LPS Coral

Hey Salt nation, Jeff Hesketh here and today we are jumping into an article on LPS Corals. As my taste in corals has changed over the years, I have found myself falling in love with LPS coral (Large Polyp Stony Corals). They are by far my favorite coral  and most often the more forgiving of the two types of stony corals. With Today’s article we are going to be taking a look at the difference is between SPS and LPS coral, Their requirements and how to be successful with keeping LPS Coral.

In the saltwater aquarium hobby you often hear the terms soft corals, LPS and SPS used to identify different groups of corals. Grouping corals is very useful because it helps describes the coral and also helps hobbyists understand what the particular coral will need in order to survive.

The Difference Between SPS and LPS Coral

Simply put, the difference between an LPS coral and an SPS coral is the size of their polyps, outside of their lighting and food requirements. The larger the polyps on the coral, the easier it is for the coral to feed. I enjoy feeding my LPS corals because it is so interactive and I love to watch them feed. All coral’s polyps on the coral contains a tiny organism known as zooxanthellae, within their tissue. Zooxanthellae provided corals with food; but only if there is enough light absorbed through the polyps.

What is LPS Coral?

Large Polyp Stony Corals consist of a rigid skeleton with large fleshy polyps. LPS usually require moderate to high light levels and moderate flow rates. They are a bit more forgiving with water quality compared to SPS corals. Growth rates and patterns vary dramatically from one species to another. Common LPS corals in the aquarium trade include Acanthastrea, Euphyllia, Favia, Fungia, Blastomussa, Dendrophyllia, and Tubastrea. Shopping for corals becomes easier when you know the coral’s care requirements. Based upon my own personal experience in the hobby, choosing the right corals for your aquarium plays a huge role in your success.

Selecting New LPS Coral for your Aquarium

Look for corals with healthy polyps that are extended and fleshy. Avoid LPS specimens with dying or retracted polyps/heads because the affliction may quickly spread. Usually if the dying heads are removed from the colony the coral will have a much better chance of survival. Avoid any corals with brown jelly or black tissue. That is a red flag and something that may spread if introduced into your aquarium. Tears or cuts in a coral’s flash can be detrimental. Be extra careful when handling or transporting corals because the fleshy polyps are easily damaged, especially when fully extended.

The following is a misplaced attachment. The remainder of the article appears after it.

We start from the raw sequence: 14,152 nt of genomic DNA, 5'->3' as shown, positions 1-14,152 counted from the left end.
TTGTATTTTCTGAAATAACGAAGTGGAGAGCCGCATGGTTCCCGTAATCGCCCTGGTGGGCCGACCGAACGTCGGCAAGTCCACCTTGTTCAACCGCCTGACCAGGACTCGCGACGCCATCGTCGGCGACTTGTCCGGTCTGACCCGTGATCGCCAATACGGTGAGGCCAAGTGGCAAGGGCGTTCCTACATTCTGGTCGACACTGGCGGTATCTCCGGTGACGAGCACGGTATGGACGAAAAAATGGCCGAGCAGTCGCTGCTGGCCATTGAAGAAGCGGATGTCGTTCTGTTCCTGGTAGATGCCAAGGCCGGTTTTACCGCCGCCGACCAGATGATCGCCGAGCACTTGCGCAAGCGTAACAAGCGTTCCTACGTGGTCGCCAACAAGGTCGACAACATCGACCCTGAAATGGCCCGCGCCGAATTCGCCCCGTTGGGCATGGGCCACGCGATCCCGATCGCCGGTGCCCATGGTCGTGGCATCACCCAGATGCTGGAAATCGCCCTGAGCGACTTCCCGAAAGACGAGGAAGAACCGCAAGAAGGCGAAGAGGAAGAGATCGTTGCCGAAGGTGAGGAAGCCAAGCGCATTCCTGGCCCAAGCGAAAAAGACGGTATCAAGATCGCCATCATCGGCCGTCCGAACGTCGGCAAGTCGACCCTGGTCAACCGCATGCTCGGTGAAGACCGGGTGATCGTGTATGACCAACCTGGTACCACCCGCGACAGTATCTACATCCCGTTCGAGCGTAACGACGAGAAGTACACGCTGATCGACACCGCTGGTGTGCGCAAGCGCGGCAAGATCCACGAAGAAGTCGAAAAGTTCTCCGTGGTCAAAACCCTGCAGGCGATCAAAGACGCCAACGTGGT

Once you’ve brought the coral home safely, be sure to give it plenty of time to acclimate to your aquarium’s water temperature and chemistry. You may also want to dip the coral as a preventative measure to avoid introducing unwanted hitchhikers into your aquarium system.

LPS Coral Tank Placement

Find a spot in your tank that will give the coral plenty of room to grow and thrive in its new home. Pay careful attention to the coral’s light and water flow requirements. Too much flow can cause tissue damage; not enough may make it difficult for the coral to feed. The best tank placement for LPS would be mid tank or on the bottom based on lighting needs.

Caution: LPS corals often have long sweeper tentacles that can kill just about anything they touch. These sweeper tentacles may extend pretty far depending on the size and species and can harm neighboring corals. Be sure to give your new LPS coral plenty of room and keep it away from other corals of any kind.

How to Feed LPS Coral

Like I mentioned earlier in the article feeding LPS corals is probably my favorite part of keeping them. Some LPS coral can accept larger particles of food. They do best with spot feeding with miss shrimp, brine shrimp or you can make your own coral food mixing them together. Most corals naturally feed at night so this would be the best time. You can stimulate a feeding response during the day by adding phytoplankton or zooplankton to the aquarium prior to spot feeding.

Generally speaking, LPS corals are pretty easy to grow in a saltwater aquarium as long as they are properly cared for and you have good aquarium husbandry. They are some of the most beautiful species of coral available to aquarium hobbyist in today’s market.

LPS Corals

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